Curated by Francesca Pola
The Peruvian artist Jorge Eielson (Lima, 1924 – Milan, 2006) is a pivotal figure in the twentieth-century art, whose importance is gradually garnering international attention. This exhibition at Cortesi Gallery, curated by Francesca Pola, is Eielson’s first solo show ever presented in London and in the United Kingdom.
The exhibition, realised in collaboration with the Archivio Jorge Eielson and with the Centro Studi Jorge Eielson in Florence, brings together a series of highly significant examples of his work, to retrace the key stages in his creative career.
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Poet and writer, even before than visual artist, Eielson has always explored forms of artistic communication that deliberately express the contamination and the dialogue between different specificities and cultures, beyond assimilated conventions and established practices. The experimental and radical dimension of his work led him to condense the different aspects of his creativity into his essential artistic works, without renouncing to a narrative and symbolic dimension.
The exhibition begins with the rarefied and informal materiality of its Paesaggi infiniti della Costa del Perú (Infinite landscapes of the Peru Coast), to move on to a series of works in which the object collection is revisited and assimilated into the painting: fabric and clothing (shirts, trousers, hats), that are ripped, burnt, cut and mixed with material surfaces. These are the results of his first Parisian stay in 1948, where thanks to a scholarship provided by the Peruvian government Eielson established connections with the great international avant-gardes (he will return to Paris twenty years later). And then of the even more decisive stay in Rome that, from 1951 proves to be herald of crucial steps in the maturation of his very personal visual idiom, which also evolved during his relocation in Milan starting from the Seventies. In order to recreate the context where his artistic maturation took place, the exhibition features works by some Italian artists, which seem particularly revealing of the multiple identities of Eielson’s work: research on matter, sign and spatiality of the form, exemplified by artists like Lucio Fontana, Giuseppe Capogrossi, Salvatore Scarpitta, Enrico Castellani, Agostino Bonalumi.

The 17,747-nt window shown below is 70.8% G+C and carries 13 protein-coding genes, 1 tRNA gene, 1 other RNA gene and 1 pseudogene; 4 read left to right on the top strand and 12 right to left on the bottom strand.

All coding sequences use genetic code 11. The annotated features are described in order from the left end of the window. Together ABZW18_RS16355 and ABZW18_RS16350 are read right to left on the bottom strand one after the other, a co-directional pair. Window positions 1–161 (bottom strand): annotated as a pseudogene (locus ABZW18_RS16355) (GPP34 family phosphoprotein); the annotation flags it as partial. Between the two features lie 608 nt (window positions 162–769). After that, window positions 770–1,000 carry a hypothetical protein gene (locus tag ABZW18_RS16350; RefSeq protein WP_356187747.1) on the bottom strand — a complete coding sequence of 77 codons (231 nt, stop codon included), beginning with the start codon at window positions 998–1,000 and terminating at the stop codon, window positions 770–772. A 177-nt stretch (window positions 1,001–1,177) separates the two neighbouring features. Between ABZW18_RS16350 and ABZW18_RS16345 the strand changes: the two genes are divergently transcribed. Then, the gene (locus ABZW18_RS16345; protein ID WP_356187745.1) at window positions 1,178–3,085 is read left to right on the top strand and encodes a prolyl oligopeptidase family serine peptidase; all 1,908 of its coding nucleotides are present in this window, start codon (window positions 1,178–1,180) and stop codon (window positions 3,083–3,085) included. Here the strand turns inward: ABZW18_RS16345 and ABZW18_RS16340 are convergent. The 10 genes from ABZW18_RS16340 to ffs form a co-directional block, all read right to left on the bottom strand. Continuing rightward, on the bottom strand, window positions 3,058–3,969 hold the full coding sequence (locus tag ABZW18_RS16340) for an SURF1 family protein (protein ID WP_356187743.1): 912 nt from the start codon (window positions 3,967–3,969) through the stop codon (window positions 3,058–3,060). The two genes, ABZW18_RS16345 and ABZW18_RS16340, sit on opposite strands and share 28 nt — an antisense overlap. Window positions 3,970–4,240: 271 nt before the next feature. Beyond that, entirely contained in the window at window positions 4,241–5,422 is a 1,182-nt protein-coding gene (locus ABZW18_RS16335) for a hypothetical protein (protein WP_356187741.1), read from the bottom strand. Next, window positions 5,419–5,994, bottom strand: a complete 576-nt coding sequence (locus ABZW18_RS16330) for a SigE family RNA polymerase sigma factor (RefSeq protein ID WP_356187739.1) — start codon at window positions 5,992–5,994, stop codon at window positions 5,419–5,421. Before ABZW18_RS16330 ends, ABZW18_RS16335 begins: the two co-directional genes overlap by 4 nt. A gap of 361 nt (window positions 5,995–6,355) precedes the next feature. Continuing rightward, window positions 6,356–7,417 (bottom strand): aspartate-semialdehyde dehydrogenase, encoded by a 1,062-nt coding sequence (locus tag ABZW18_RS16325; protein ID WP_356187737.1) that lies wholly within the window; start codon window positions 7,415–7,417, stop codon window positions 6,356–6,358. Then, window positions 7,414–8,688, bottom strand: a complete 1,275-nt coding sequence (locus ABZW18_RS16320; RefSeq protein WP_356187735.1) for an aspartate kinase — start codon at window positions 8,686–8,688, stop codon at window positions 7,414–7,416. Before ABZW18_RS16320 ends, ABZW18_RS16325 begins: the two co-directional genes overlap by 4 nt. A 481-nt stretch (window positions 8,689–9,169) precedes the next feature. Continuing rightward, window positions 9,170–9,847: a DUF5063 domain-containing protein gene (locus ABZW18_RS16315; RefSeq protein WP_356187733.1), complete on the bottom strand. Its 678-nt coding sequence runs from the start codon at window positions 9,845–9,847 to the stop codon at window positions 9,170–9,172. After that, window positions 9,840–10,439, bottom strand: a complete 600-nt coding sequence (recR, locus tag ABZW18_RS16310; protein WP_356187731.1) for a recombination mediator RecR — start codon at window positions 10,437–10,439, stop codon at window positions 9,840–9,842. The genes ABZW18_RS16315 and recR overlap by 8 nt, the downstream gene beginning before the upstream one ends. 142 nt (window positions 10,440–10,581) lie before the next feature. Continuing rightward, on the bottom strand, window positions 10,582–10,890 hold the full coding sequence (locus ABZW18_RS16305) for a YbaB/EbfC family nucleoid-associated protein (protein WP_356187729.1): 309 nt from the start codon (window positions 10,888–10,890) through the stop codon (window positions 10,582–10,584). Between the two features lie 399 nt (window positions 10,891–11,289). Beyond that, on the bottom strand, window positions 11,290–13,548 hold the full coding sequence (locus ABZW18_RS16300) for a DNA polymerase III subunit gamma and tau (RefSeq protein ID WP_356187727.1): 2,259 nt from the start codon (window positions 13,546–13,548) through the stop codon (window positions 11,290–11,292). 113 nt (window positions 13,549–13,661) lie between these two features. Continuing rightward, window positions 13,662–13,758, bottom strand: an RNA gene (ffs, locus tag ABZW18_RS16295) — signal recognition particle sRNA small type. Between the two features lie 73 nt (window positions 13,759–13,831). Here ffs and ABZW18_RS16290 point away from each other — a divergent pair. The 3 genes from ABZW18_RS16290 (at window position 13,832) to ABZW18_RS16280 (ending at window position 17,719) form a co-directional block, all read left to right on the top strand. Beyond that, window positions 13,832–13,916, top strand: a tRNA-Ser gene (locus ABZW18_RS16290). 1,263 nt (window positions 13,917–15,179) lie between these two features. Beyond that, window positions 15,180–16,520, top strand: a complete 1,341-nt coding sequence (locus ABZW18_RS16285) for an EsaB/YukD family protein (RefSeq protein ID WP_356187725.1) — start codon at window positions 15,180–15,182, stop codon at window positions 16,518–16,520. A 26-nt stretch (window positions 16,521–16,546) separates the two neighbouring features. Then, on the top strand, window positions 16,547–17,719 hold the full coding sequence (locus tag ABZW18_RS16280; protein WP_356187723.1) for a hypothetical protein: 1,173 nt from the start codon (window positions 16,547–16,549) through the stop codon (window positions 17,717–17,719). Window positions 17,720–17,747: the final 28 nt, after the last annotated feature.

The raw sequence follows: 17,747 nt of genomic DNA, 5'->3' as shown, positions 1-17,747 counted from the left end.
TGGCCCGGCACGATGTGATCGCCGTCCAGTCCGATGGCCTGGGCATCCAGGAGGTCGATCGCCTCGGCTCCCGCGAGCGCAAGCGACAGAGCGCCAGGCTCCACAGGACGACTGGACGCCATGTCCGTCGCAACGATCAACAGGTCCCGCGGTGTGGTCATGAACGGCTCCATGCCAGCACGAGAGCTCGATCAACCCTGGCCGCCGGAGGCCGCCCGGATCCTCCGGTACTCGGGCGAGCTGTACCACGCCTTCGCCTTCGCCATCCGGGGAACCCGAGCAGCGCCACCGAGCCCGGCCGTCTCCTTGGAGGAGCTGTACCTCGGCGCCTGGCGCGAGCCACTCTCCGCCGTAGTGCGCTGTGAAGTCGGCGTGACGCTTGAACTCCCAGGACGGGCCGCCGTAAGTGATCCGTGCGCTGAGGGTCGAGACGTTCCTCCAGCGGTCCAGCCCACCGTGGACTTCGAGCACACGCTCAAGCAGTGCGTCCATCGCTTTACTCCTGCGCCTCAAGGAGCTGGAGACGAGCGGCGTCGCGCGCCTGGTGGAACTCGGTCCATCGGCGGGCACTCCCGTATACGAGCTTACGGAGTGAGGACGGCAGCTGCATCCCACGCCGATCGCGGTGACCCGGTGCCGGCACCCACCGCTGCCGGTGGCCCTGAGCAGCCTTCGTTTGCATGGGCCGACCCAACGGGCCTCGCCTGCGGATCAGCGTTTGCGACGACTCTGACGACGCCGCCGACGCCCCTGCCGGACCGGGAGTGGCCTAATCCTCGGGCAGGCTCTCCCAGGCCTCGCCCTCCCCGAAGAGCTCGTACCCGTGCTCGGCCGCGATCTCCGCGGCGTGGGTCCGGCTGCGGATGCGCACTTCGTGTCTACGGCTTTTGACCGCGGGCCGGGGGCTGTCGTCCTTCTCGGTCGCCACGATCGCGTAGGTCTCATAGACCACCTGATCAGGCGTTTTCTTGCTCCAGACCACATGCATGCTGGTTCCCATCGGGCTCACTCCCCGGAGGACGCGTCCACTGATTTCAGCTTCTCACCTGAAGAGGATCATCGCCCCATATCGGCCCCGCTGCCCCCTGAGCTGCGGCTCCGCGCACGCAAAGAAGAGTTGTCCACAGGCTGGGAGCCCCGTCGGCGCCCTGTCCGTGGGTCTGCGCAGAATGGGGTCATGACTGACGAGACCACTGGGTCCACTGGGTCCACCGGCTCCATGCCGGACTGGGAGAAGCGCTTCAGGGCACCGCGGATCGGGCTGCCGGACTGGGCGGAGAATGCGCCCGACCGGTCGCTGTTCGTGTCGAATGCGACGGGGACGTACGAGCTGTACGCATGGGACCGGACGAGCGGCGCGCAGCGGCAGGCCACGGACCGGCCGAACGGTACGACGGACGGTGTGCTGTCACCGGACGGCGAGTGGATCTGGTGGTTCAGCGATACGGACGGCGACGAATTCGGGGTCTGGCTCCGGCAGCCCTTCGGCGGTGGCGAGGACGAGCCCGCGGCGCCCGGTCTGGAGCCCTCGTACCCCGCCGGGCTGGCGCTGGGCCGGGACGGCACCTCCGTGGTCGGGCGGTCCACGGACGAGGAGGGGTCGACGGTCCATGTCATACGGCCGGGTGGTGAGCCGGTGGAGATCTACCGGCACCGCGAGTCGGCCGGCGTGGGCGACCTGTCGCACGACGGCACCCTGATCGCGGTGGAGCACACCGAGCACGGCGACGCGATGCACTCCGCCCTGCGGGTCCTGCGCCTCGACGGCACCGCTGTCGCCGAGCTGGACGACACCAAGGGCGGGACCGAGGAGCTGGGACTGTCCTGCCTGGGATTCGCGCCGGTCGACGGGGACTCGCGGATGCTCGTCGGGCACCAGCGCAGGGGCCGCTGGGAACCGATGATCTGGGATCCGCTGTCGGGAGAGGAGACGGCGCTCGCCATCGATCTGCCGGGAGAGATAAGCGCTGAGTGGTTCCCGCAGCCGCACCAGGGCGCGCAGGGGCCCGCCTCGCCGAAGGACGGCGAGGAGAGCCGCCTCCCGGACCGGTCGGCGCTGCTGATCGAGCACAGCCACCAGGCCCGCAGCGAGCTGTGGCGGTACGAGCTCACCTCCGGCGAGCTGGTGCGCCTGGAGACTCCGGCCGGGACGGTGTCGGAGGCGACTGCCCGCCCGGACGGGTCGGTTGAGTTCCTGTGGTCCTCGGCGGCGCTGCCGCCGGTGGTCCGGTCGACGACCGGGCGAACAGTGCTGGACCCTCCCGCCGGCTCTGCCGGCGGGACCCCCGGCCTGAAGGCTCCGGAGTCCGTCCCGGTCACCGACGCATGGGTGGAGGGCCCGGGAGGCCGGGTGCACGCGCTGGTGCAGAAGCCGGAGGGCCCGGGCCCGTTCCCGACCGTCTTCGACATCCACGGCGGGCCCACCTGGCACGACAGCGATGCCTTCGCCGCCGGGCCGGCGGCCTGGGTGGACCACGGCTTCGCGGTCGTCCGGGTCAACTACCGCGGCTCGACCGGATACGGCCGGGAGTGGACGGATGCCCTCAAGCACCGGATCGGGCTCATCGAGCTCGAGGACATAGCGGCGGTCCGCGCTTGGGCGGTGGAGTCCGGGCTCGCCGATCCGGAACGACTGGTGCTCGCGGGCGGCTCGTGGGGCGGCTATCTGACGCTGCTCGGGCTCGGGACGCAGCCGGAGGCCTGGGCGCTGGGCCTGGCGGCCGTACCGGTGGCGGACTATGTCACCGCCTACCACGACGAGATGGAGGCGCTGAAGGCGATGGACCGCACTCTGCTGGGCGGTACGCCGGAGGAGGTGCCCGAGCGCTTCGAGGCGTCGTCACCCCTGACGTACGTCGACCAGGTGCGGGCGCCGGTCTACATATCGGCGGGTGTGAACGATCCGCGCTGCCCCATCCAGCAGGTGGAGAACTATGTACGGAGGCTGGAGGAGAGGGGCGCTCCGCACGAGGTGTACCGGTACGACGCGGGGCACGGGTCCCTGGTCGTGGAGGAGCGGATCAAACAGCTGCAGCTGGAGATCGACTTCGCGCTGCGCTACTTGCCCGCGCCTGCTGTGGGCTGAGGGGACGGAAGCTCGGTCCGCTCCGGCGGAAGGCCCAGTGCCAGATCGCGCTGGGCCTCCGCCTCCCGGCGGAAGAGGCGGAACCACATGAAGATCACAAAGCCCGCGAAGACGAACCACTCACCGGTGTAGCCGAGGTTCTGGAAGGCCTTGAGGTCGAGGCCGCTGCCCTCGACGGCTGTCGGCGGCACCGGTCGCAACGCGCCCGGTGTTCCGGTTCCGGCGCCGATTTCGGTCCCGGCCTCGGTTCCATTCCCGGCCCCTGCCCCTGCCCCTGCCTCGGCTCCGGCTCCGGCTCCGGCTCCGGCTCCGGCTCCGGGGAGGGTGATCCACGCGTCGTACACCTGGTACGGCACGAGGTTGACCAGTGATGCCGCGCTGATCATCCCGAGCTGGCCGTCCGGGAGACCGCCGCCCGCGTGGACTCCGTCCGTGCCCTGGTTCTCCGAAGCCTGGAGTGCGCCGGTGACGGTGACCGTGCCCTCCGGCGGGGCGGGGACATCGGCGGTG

In 1963 Eielson produces his first “Quipus”, an element that became, since then, a distinctive pattern of his artistic language: the torsion and tension of the fabric, which is articulated in knots inspired by the “quipus”, the ancient language of the pre-Colombian Incas of Peru, but in which Eielson concentrates multiple meanings of different cultures and origins, transforming it into a sign of transcultural and global communication. In the same way, unlike contemporary movements such as the Nouveau Réalisme or the Neo-Dada, the object element is never used by him as an index or sample, but as a suggestion and reflection of humanity. Similarly, the large spaces of his monochromatic pieces are structured in geometric shapes activated by the Quipus knots, which decline the idea of the shaped canvas in a strongly personal and suggestive direction, enriched at the same time with memory and with an inner physical energy. It is a performative and temporal dimension inherent to the work of Eielson, which is also found in his installations with variable content, such as the Poema escultòricofrom 1979-80, or his live performances, like the well-known one he presented at the Venice Biennale in 1972.
The London exhibition presented at Cortesi Gallery intends to emphasize this persuasive relevance of Eielson’s poetics in its global communicative dimension, also proven by being a source of inspiration for the Peruvian pavilion at the last Venice Architecture Biennale in 2018. The latter was characterized by an installation of 250 square meters, with an entrance panel featuring 447 knots representing the 447 “huacas” present in Lima, creating a dialogue between architecture and environment, and between memory and modernity.
The exhibition is accompanied by a bilingual catalogue (Italian/English), published by Skira, which includes an essay by Francesca Pola, images of all the exhibited works, installation views, and a bio-bibliographic appendix. Based on extensive art-historical research, the catalogue offers a more complete overview of Eielson’s work and is meant to stimulate further international studies.Jorge Eielson: matter, sign, space, photo by Luke A. Walker.